Cultural hybridity vs. cultural essentialism

Stuart Hall, Black British cultural theorist and “anti-essentialist” thinker

Your in-class final exam asks you to write a short essay (roughly 4-6 paragraphs) discussing how the excerpts from White Teeth represent themes of cultural essentialism and cultural hybridity. We should, therefore, define these terms and begin thinking about how they apply to White Teeth.

At risk of defining the concept in a circular way, in cultural studies, “essentialism” refers to the idea that cultures have unchanging “essences.” An “essentialist” argument would assume that there are distinct, separable, and “natural” elements that define a given culture.

By contrast, the term cultural hybridity refers to an “anti-essentialist” position: the idea that cultural “essences” do not exist. Anti-essentialists deny that cultural identity is inherent and instead focus on how culture is historical—that is, how cultures are socially constructed and change over time. Cultural hybridity, by extension, names the ways that cultures and cultural identities are always “mixed” and “fragmented” and never “pure” or “stable.”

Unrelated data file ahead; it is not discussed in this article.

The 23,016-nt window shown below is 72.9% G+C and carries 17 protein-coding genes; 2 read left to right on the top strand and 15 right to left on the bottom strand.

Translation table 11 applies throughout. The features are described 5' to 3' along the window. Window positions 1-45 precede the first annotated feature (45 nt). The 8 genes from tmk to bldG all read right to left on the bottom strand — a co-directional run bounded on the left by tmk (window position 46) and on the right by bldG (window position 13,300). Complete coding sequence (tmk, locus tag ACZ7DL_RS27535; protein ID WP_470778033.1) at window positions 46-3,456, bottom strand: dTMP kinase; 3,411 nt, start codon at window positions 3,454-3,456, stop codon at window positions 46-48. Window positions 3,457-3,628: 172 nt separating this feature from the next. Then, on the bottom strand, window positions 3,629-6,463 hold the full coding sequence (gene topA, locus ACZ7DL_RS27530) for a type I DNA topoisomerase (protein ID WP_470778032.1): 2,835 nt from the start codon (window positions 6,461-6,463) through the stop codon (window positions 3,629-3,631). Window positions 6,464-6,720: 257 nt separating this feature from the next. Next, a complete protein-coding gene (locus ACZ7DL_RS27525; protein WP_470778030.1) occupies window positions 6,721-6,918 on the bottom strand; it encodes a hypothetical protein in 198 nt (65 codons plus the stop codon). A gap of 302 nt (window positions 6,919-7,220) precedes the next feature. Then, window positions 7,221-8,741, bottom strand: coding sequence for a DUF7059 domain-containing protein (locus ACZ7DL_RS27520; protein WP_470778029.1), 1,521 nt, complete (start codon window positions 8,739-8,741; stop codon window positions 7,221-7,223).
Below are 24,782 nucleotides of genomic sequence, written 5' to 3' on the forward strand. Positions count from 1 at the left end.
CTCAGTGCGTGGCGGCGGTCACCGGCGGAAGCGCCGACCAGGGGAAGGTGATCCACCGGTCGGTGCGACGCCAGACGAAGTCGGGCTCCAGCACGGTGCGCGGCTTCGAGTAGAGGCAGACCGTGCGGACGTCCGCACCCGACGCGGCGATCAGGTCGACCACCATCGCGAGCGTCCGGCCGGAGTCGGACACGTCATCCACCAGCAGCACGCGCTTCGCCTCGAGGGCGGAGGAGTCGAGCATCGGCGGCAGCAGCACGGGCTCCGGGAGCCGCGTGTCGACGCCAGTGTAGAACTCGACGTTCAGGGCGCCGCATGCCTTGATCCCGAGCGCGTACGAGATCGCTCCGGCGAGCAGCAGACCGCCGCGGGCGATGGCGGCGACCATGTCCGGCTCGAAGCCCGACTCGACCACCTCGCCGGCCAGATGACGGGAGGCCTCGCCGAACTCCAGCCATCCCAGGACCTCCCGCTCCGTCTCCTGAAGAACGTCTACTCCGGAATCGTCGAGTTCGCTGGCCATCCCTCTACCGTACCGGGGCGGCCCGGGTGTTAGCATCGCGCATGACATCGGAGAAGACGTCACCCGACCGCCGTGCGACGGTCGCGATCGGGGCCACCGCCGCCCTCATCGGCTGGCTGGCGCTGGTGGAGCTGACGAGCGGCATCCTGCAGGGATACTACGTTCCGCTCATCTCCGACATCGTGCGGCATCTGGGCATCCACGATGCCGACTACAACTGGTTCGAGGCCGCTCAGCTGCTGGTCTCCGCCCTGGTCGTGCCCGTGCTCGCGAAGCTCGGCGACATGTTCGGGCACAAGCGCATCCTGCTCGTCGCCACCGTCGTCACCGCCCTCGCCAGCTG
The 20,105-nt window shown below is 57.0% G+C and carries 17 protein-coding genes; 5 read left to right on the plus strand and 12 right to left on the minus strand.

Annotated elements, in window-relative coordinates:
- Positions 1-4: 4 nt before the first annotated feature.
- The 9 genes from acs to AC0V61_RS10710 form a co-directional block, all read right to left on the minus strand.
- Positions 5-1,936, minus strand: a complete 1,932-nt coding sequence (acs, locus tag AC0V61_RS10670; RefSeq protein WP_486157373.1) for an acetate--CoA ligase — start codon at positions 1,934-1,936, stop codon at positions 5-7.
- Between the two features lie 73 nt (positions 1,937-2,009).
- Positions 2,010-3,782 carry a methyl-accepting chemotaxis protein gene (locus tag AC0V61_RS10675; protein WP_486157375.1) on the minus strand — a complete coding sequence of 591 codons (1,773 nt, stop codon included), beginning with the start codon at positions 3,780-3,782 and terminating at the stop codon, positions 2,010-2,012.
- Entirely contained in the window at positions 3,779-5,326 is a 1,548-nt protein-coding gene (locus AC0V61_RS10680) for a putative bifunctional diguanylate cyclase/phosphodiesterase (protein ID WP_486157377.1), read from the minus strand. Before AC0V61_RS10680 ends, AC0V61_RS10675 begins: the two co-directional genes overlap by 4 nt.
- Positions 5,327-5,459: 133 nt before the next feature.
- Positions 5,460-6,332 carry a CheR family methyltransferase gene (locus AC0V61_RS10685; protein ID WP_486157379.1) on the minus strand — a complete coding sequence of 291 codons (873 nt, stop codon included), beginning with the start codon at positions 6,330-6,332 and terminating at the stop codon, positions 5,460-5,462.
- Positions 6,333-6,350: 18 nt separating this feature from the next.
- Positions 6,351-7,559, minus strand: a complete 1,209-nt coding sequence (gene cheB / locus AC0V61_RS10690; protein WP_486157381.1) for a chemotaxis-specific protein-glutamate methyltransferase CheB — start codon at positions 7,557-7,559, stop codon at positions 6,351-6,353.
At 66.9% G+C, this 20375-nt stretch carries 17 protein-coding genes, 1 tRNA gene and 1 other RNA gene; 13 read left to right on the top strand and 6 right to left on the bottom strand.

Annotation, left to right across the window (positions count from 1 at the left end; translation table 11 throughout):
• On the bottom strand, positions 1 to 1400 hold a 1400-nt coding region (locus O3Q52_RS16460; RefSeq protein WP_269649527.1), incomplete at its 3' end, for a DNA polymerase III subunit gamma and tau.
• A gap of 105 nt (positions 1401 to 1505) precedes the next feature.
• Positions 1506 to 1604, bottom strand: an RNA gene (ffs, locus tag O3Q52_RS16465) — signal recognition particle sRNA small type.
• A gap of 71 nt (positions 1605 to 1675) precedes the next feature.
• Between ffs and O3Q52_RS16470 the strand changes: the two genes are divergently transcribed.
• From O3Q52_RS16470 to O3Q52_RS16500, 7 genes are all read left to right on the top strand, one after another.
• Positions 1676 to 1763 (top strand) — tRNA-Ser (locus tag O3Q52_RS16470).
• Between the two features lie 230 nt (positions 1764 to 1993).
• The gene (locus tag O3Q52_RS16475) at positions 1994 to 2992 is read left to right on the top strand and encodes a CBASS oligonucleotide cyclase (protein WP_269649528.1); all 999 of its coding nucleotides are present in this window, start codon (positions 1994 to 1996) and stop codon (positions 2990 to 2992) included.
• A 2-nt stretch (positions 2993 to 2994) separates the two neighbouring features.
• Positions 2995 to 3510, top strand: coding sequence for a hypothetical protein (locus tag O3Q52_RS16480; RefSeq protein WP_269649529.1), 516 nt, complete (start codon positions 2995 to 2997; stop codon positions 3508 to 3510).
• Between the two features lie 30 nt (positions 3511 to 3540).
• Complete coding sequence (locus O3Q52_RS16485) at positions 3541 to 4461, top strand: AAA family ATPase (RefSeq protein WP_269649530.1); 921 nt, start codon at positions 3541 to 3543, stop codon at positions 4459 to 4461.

As we turn to White Teeth, we can see that the main character of this section of the novel, the Bangledeshi immigrant Samad Iqbal, struggles to negotiate his “essentialist” sense of cultural identity with his “hybrid” existence in London. Let’s consider, in more detail, how.

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